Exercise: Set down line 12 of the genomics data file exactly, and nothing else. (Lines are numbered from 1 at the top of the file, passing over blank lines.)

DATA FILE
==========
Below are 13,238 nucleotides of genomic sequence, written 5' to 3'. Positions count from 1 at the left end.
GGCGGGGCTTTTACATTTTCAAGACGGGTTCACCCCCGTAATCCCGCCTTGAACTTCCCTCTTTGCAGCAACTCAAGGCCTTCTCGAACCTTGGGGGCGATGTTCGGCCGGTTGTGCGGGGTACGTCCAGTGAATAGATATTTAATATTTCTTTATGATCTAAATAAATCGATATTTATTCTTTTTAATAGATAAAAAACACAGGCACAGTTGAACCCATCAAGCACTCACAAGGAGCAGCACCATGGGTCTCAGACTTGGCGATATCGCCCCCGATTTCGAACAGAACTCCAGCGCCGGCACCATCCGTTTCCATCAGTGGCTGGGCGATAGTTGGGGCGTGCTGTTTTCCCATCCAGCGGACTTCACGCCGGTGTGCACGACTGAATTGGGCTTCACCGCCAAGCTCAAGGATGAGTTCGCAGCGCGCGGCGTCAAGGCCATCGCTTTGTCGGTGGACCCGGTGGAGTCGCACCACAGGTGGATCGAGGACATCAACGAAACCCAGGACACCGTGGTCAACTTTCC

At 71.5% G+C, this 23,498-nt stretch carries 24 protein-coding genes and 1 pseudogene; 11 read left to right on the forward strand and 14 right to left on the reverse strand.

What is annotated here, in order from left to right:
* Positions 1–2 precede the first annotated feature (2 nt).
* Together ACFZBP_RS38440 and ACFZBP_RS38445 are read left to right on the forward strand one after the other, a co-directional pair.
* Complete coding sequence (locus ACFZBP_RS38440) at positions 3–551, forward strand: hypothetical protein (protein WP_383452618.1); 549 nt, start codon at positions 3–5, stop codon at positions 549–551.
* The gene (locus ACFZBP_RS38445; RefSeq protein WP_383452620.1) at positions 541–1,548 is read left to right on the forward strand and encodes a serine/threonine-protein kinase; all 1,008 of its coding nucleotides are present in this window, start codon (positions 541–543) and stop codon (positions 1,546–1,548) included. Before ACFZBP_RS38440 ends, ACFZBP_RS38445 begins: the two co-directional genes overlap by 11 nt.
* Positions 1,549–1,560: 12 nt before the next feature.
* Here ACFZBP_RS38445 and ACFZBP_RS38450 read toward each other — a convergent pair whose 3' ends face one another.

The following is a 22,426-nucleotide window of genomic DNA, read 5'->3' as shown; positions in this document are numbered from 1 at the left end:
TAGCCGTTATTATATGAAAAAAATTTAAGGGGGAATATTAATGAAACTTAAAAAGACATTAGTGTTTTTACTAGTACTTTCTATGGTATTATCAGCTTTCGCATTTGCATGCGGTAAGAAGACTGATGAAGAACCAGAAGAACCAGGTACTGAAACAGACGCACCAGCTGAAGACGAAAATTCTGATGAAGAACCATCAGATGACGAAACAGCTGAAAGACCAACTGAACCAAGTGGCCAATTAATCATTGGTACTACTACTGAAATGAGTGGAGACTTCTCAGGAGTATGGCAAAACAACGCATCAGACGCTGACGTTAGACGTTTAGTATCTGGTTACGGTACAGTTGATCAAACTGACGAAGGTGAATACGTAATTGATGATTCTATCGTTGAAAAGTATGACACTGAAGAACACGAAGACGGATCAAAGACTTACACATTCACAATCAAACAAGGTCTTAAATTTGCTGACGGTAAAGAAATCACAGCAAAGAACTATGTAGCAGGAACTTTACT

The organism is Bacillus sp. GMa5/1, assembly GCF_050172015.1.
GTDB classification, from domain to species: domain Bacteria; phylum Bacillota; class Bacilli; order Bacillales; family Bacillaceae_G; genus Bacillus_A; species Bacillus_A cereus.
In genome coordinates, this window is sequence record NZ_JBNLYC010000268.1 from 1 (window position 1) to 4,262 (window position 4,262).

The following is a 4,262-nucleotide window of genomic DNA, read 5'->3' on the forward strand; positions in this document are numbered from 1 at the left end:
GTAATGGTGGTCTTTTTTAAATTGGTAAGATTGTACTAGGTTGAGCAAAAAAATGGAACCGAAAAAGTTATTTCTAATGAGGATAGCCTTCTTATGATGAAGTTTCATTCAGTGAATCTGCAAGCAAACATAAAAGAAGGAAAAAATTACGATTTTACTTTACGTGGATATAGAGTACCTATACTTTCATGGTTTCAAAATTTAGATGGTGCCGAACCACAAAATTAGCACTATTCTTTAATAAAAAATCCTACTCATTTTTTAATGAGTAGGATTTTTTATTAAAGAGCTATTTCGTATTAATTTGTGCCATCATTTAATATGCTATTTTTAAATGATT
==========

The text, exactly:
TAGCCGTTATTATATGAAAAAAATTTAAGGGGGAATATTAATGAAACTTAAAAAGACATTAGTGTTTTTACTAGTACTTTCTATGGTATTATCAGCTTTCGCATTTGCATGCGGTAAGAAGACTGATGAAGAACCAGAAGAACCAGGTACTGAAACAGACGCACCAGCTGAAGACGAAAATTCTGATGAAGAACCATCAGATGACGAAACAGCTGAAAGACCAACTGAACCAAGTGGCCAATTAATCATTGGTACTACTACTGAAATGAGTGGAGACTTCTCAGGAGTATGGCAAAACAACGCATCAGACGCTGACGTTAGACGTTTAGTATCTGGTTACGGTACAGTTGATCAAACTGACGAAGGTGAATACGTAATTGATGATTCTATCGTTGAAAAGTATGACACTGAAGAACACGAAGACGGATCAAAGACTTACACATTCACAATCAAACAAGGTCTTAAATTTGCTGACGGTAAAGAAATCACAGCAAAGAACTATGTAGCAGGAACTTTACT